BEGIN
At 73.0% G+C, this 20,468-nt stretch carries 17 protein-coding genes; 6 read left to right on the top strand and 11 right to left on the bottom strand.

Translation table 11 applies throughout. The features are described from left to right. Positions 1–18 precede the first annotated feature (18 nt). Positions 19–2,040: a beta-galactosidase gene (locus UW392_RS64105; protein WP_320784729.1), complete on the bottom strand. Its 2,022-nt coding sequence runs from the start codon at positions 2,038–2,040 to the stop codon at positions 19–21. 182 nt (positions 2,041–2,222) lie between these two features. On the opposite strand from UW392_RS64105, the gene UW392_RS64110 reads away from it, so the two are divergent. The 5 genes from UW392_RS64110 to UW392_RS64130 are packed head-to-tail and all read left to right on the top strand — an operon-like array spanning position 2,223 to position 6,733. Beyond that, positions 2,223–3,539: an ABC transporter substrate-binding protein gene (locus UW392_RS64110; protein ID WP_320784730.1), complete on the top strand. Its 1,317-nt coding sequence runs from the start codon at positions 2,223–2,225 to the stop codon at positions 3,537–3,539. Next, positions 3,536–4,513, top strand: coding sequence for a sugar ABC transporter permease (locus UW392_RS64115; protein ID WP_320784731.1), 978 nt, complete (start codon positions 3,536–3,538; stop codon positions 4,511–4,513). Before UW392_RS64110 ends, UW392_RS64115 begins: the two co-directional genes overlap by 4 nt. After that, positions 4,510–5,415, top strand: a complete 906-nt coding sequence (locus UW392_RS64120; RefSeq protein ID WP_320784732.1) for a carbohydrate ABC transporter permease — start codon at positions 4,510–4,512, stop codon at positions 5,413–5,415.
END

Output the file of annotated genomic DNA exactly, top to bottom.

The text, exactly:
At 73.0% G+C, this 20,468-nt stretch carries 17 protein-coding genes; 6 read left to right on the top strand and 11 right to left on the bottom strand.

Translation table 11 applies throughout. The features are described from left to right. Positions 1–18 precede the first annotated feature (18 nt). Positions 19–2,040: a beta-galactosidase gene (locus UW392_RS64105; protein WP_320784729.1), complete on the bottom strand. Its 2,022-nt coding sequence runs from the start codon at positions 2,038–2,040 to the stop codon at positions 19–21. 182 nt (positions 2,041–2,222) lie between these two features. On the opposite strand from UW392_RS64105, the gene UW392_RS64110 reads away from it, so the two are divergent. The 5 genes from UW392_RS64110 to UW392_RS64130 are packed head-to-tail and all read left to right on the top strand — an operon-like array spanning position 2,223 to position 6,733. Beyond that, positions 2,223–3,539: an ABC transporter substrate-binding protein gene (locus UW392_RS64110; protein ID WP_320784730.1), complete on the top strand. Its 1,317-nt coding sequence runs from the start codon at positions 2,223–2,225 to the stop codon at positions 3,537–3,539. Next, positions 3,536–4,513, top strand: coding sequence for a sugar ABC transporter permease (locus UW392_RS64115; protein ID WP_320784731.1), 978 nt, complete (start codon positions 3,536–3,538; stop codon positions 4,511–4,513). Before UW392_RS64110 ends, UW392_RS64115 begins: the two co-directional genes overlap by 4 nt. After that, positions 4,510–5,415, top strand: a complete 906-nt coding sequence (locus UW392_RS64120; RefSeq protein ID WP_320784732.1) for a carbohydrate ABC transporter permease — start codon at positions 4,510–4,512, stop codon at positions 5,413–5,415.